This week's post addresses the final two recommendations from the newly-released Global Ocean Commission report, From Decline to Recovery -- A Rescue Package for the Global Ocean: Proposal 7, Global Ocean Accountability Board--Monitoring Progress toward a Healthy Ocean, and Proposal 8, Creating a High Seas Regeneration Zone.
How do all these recommendations move forward? Who accepts responsibility for the larger, integrated actions that may transcend the individual mandate of the many other existing ocean agencies and national governments? This has been a critical problem in the past, a large vision that is not realized as a result of fragmented interest, funds, and jurisdictions. Thus in Proposal 7 the Commission recommends, "the establishment of an independent Global Ocean Accountability Board, an independent body that would monitor and assess whether sufficient progress is being made towards achieving the proposals recommended by the Commission through which to reverse the degradation of, and then regenerate, the global ocean and to secure effective and equitable governance. The Board would benchmark, on a regular basis, the progress being made by the international community towards meeting the specific goals contained in this report and make this information public."
The proposals outlined in the Global Ocean Commission Report represent an outline of specific targets, but for progress to be made globally, increased cooperation between agencies and governments must occur and result in multilateral agreements and collective commitments. The Accountability Board, as an independent public mechanism, is intended to review progress, encourage action, hold unsustainable exploitation to account, and measure the effectiveness of responsible parties so that the cycle of degradation can be reversed and the urgency of the challenge to the global ocean can be met.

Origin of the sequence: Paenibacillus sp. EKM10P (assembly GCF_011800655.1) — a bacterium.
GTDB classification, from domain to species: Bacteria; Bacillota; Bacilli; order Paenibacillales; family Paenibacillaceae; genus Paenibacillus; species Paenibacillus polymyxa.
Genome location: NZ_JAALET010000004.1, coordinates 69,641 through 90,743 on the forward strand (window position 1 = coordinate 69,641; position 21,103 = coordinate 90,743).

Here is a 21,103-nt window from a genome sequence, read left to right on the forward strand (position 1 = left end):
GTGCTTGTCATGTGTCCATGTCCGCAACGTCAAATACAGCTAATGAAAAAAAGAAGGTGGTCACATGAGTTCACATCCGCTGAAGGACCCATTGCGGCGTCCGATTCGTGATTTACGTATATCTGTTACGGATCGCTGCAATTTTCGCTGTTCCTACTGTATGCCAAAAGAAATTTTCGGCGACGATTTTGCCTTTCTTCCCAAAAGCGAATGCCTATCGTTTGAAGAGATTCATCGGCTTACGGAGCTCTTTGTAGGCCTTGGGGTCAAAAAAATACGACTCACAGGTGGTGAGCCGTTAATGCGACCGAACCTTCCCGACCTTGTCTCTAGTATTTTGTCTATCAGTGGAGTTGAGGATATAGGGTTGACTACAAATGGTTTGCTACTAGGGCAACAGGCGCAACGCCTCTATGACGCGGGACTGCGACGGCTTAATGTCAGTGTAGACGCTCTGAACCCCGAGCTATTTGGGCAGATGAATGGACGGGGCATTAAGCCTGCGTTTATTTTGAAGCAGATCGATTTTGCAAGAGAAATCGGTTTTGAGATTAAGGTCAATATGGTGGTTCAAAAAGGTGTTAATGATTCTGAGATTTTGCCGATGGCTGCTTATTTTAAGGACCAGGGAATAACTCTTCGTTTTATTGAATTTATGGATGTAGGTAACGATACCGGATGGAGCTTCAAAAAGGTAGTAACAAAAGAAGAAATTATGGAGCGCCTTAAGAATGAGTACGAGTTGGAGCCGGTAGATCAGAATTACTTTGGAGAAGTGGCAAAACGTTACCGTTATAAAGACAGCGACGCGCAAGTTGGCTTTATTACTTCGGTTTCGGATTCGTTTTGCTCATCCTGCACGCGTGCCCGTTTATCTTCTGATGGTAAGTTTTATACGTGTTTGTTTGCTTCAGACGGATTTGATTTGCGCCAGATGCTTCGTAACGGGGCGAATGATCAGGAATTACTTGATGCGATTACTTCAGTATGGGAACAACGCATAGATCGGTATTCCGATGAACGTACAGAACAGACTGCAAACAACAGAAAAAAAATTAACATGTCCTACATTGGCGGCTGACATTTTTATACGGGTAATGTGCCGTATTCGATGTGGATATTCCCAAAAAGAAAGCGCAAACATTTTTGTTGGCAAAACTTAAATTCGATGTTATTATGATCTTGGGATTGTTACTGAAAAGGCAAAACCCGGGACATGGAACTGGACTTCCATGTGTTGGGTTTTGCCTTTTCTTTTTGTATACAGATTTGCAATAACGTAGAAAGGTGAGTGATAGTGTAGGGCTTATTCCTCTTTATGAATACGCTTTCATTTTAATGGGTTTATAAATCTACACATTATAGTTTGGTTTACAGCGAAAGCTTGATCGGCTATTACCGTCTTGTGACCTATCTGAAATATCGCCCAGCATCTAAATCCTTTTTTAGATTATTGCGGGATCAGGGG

In Proposal 8--Creating a High Seas Regeneration Zone -- the Commission addresses the possibility of further delay or failure. "There is a long history of good proposals not being implemented. If this happens, and the result is the continued decline of the high seas, it will impact the whole ocean and people and systems across the planet because of the specific regenerative capacity of the high seas. We are concerned to ensure that if the health of the global ocean does not improve, then consequences should follow to save this vital natural resource."
To that end, the Report continues, "The Global Ocean Accountability Board should provide independent monitoring of progress. If it reports continued decline after a period of, say, five years or similarly short period of time, then the world community of States should consider turning the high seas -- with the exception of those areas where [regional management] is effective -- into a regeneration zone where industrial fishing is prevented. Such action would need to take account of [management] functions within exclusive economic zones, and would need to include provision for the ban to be lifted as effective proposals for resource management are put in place for conservation and management of living resources in the respective areas. The objective of this trigger mechanism and the associated regeneration zone concept is to make fish stocks sustainable for present and future generations, and to replenish ocean life equitably to secure the well being of this global commons for the health of the planet, its people, and its biodiversity."
While the past decade has demonstrated great public awareness of ocean issues, and in some cases some striking successes in ocean protection and stewardship, our overall progress toward a global solution has been limited. We know so much more about the challenges -- industrial and domestic pollution, acidification, over-fishing, and so much more -- but awareness has not necessarily led to the necessary action to be taken. We are aware of the limits of government initiatives, of funding, and of the political will to support more dramatic results. The Global Ocean Commission, as an independent enterprise, may be the vehicle and voice for more and better coordination, innovative legislation, effective enforcement, and new ideas. But the Commission will not succeed without coordinated scientific monitoring, multi-agency and regional cooperation, relentless messaging, and vastly increased public support. We have seen such initiatives before; this one must succeed as each day the world ocean becomes less, not more, as the natural system on which ensuing generations must depend.
To inform yourself further, I urge you to visit the Global Ocean Commission website, www.globaloceancommission.org.
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